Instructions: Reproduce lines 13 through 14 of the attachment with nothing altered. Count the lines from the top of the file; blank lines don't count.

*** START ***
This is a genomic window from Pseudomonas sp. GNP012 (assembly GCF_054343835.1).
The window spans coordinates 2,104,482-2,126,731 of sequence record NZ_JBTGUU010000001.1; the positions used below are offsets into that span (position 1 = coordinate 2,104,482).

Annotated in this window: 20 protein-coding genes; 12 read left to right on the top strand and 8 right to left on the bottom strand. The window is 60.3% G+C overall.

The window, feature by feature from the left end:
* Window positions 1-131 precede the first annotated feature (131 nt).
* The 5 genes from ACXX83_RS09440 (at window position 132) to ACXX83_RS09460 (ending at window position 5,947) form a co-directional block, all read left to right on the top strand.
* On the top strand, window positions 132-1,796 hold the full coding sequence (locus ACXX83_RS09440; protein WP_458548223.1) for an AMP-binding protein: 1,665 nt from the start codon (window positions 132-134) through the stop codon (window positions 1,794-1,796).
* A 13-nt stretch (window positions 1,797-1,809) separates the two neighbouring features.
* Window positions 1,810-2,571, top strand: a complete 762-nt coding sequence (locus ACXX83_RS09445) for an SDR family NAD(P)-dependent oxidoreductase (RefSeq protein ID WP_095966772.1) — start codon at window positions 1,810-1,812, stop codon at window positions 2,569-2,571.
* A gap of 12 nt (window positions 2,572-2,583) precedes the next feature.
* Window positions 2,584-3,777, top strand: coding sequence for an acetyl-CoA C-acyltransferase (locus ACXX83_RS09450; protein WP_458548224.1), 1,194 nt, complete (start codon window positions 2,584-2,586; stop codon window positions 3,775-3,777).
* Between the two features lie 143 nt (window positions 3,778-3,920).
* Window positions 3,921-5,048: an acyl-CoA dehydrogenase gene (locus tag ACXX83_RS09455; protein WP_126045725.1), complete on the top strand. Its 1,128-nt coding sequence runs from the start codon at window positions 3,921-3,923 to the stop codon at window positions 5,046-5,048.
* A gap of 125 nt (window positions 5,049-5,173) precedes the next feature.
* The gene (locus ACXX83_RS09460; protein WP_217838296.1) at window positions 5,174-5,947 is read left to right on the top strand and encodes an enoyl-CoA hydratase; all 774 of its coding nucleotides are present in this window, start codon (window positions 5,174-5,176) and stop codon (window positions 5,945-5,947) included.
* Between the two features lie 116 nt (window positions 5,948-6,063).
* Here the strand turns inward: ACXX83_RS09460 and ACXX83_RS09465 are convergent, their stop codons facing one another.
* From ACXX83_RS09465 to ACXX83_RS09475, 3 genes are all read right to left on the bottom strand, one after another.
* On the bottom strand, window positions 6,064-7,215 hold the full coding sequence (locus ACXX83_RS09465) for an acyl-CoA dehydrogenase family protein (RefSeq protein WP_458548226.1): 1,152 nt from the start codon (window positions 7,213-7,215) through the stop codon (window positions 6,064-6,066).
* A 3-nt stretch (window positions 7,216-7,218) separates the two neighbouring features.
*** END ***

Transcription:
* Window positions 3,921-5,048: an acyl-CoA dehydrogenase gene (locus tag ACXX83_RS09455; protein WP_126045725.1), complete on the top strand. Its 1,128-nt coding sequence runs from the start codon at window positions 3,921-3,923 to the stop codon at window positions 5,046-5,048.
* A gap of 125 nt (window positions 5,049-5,173) precedes the next feature.